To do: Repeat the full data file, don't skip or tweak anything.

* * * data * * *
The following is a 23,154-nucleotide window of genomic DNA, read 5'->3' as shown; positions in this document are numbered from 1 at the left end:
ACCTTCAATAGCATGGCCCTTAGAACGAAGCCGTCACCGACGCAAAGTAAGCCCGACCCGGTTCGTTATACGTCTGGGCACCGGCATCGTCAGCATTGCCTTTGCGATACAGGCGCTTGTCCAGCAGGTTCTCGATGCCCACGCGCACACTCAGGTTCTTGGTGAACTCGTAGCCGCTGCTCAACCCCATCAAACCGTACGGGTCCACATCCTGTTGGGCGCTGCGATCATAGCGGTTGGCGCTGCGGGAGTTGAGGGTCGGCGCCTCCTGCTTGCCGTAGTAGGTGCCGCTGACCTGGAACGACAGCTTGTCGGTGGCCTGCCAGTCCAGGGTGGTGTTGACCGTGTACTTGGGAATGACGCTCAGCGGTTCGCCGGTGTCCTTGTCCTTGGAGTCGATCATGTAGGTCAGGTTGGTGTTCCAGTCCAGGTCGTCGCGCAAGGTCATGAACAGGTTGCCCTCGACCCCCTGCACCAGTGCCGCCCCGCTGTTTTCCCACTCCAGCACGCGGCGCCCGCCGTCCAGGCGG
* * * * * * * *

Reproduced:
The following is a 23,154-nucleotide window of genomic DNA, read 5'->3' as shown; positions in this document are numbered from 1 at the left end:
ACCTTCAATAGCATGGCCCTTAGAACGAAGCCGTCACCGACGCAAAGTAAGCCCGACCCGGTTCGTTATACGTCTGGGCACCGGCATCGTCAGCATTGCCTTTGCGATACAGGCGCTTGTCCAGCAGGTTCTCGATGCCCACGCGCACACTCAGGTTCTTGGTGAACTCGTAGCCGCTGCTCAACCCCATCAAACCGTACGGGTCCACATCCTGTTGGGCGCTGCGATCATAGCGGTTGGCGCTGCGGGAGTTGAGGGTCGGCGCCTCCTGCTTGCCGTAGTAGGTGCCGCTGACCTGGAACGACAGCTTGTCGGTGGCCTGCCAGTCCAGGGTGGTGTTGACCGTGTACTTGGGAATGACGCTCAGCGGTTCGCCGGTGTCCTTGTCCTTGGAGTCGATCATGTAGGTCAGGTTGGTGTTCCAGTCCAGGTCGTCGCGCAAGGTCATGAACAGGTTGCCCTCGACCCCCTGCACCAGTGCCGCCCCGCTGTTTTCCCACTCCAGCACGCGGCGCCCGCCGTCCAGGCGG